Wednesday, January 16, 2008

Slavery Petitions for Freedom

I was talking with a group of friends last night about the early history of this country when somebody made the statement that, "the Founding Fathers protected slavery because they knew no better." I was not surprised by this comment. It seems that most Americans have embraced this delusional belief as American doctrine. We simply hate to admit that our country (like all the rest) have skeletons in the closet.

Being the loudmouth that I am, I was unable to remain silent, but instead tried to explain a few things I have learned over the years. I showed my friend my copy of Gary Nash's book Race and Revolution, which has a number of primary source documents from slaves. I explained that literally thousands of slave petitions were sent to the various colonial officials, all demanding immediate emancipation.

And there are literally thousands of documents from slaveholders, which prove the fact that these colonials had a perfect understanding of the evils of slavery. Thomas Jefferson even stated that, "If there is a just god in heaven we will pay dearly for what has been done to the Negroes."

To make the idiotic claim that the colonial generation knew no better is both foolish and irresponsible. I understand the need for Americans to cherish their history. I am in total agreement with that. But there is no excuse for attempting to obscure our misdeeds. When we learn the TRUE nature of our history, the more noble it becomes.

I have attached one of the thousands of slave pateitions for you all to read. It is one of my favorites, because it proves that the slaves were anything but ignorant of the sweeping winds of revolution:


Boston, April 20th, 1773.

Sir, The efforts made by the legislative of this province in their last sessions to free themselves from slavery, gave us, who are in that deplorable state, a high degree of satisfaction. We expect great things from men who have made such a noble stand against the designs of their fellow-men to enslave them. We cannot but wish and hope Sir, that you will have the same grand object, we mean civil and religious liberty, in view in your next session. The divine spirit of freedom, seems to fire every humane breast on this continent, except such as are bribed to assist in executing the execrable plan.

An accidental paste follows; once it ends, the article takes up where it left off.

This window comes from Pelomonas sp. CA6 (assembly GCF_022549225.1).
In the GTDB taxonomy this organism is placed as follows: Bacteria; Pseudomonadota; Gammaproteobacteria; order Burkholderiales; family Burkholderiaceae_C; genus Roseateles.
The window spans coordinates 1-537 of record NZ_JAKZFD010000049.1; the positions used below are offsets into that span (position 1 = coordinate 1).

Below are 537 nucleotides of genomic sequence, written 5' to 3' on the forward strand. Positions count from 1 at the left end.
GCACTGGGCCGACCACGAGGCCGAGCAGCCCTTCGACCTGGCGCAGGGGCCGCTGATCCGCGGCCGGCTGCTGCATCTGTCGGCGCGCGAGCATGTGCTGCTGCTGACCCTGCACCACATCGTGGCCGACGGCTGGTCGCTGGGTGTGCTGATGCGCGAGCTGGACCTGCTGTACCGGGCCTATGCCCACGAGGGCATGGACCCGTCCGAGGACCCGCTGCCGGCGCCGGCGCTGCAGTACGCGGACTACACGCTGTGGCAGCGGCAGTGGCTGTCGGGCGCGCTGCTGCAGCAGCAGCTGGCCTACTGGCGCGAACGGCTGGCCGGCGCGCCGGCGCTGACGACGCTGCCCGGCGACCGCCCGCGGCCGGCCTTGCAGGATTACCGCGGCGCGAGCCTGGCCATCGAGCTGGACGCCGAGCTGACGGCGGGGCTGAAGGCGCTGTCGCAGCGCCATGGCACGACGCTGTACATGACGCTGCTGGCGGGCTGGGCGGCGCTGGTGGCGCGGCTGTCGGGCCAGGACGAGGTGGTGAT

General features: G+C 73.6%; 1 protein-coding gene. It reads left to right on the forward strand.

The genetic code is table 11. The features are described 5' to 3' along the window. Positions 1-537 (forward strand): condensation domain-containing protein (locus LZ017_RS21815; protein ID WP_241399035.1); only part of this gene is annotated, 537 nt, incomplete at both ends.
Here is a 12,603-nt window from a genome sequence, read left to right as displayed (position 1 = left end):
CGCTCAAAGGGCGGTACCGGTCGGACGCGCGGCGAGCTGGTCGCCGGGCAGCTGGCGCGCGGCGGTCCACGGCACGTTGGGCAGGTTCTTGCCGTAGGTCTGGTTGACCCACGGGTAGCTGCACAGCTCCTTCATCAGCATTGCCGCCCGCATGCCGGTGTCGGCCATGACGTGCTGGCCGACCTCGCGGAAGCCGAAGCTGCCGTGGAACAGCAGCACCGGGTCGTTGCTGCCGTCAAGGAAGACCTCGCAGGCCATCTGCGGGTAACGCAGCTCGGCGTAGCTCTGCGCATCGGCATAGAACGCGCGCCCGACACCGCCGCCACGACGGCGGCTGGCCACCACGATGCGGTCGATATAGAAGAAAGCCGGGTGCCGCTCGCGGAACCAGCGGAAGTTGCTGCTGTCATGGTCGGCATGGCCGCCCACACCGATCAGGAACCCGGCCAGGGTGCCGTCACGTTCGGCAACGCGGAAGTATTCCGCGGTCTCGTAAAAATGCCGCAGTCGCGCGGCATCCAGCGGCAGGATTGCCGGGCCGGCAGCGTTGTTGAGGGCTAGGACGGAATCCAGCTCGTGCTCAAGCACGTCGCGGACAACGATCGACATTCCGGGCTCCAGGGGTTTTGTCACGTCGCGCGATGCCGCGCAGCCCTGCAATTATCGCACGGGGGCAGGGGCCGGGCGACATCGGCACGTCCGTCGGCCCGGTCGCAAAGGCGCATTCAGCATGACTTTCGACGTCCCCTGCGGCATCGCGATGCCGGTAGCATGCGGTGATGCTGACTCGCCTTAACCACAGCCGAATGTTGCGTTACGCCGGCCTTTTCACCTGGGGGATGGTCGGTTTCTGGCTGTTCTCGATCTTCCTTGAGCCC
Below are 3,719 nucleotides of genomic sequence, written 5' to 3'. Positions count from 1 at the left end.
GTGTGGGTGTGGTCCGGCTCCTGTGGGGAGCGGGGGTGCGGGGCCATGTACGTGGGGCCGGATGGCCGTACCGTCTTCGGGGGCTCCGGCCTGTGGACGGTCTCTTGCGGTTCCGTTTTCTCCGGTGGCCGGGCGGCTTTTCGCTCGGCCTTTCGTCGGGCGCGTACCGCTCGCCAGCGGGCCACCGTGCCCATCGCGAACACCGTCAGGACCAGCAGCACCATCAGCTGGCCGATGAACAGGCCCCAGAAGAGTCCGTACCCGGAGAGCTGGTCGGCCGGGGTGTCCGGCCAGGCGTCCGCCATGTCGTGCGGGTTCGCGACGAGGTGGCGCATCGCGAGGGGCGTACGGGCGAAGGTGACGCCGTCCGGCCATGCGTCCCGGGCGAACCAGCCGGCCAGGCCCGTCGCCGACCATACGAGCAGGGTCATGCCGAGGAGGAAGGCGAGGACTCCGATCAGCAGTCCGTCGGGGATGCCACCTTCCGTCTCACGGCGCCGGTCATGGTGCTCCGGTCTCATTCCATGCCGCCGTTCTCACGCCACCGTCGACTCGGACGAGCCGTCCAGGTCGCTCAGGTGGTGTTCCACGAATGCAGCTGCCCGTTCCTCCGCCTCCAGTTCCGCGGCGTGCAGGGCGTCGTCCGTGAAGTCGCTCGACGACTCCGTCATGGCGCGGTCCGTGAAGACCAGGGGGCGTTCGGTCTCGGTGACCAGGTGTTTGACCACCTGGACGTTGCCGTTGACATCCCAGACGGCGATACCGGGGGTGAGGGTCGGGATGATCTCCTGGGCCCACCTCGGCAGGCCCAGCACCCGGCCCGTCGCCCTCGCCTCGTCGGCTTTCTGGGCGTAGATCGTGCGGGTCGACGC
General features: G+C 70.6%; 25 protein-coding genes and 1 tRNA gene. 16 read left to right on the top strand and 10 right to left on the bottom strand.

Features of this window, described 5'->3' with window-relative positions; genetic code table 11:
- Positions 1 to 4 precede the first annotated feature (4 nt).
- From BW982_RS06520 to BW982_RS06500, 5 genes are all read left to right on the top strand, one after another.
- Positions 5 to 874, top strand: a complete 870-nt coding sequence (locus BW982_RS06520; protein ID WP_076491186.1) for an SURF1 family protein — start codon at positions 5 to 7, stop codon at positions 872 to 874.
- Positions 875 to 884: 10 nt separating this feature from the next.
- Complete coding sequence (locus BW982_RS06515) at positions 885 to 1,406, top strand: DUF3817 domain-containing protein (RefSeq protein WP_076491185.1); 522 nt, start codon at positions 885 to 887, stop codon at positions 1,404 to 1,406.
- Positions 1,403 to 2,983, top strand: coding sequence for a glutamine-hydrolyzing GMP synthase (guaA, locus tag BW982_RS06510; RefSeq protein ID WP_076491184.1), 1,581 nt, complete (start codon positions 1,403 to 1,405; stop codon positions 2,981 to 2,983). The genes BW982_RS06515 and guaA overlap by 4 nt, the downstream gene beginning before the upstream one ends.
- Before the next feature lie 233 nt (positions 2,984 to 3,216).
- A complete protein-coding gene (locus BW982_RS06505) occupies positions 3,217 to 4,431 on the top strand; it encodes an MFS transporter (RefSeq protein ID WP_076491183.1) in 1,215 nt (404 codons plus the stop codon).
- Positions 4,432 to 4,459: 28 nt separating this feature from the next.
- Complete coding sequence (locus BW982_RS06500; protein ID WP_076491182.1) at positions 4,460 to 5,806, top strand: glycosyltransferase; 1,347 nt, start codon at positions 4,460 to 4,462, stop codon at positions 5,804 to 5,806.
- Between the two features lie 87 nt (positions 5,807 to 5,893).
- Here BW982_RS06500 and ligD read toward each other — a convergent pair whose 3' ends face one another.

We are very sensible that it would be highly detrimental to our present masters, if we were allowed to demand all that of right belongs to us for past services; this we disclaim. Even the Spaniards, who have not those sublime ideas of freedom that English men have, are conscious that they have no right to all the services of their fellow-men, we mean the Africans, whom they have purchased with their money; therefore they allow them one day in a week to work for themselves, to enable them to earn money to purchase the residue of their time, which they have a right to demand in such portions as they are able to pay for (a due appraizement of their services being first made, which always stands at the purchase money.) We do not pretend to dictate to you Sir, or to the Honorable Assembly, of which you are a member. We acknowledge our obligations to you for what you have already done, but as the people of this province seem to be actuated by the principles of equity and justice, we cannot but expect your house will again take our deplorable case into serious consideration, and give us that ample relief which, as men, we have a natural right to.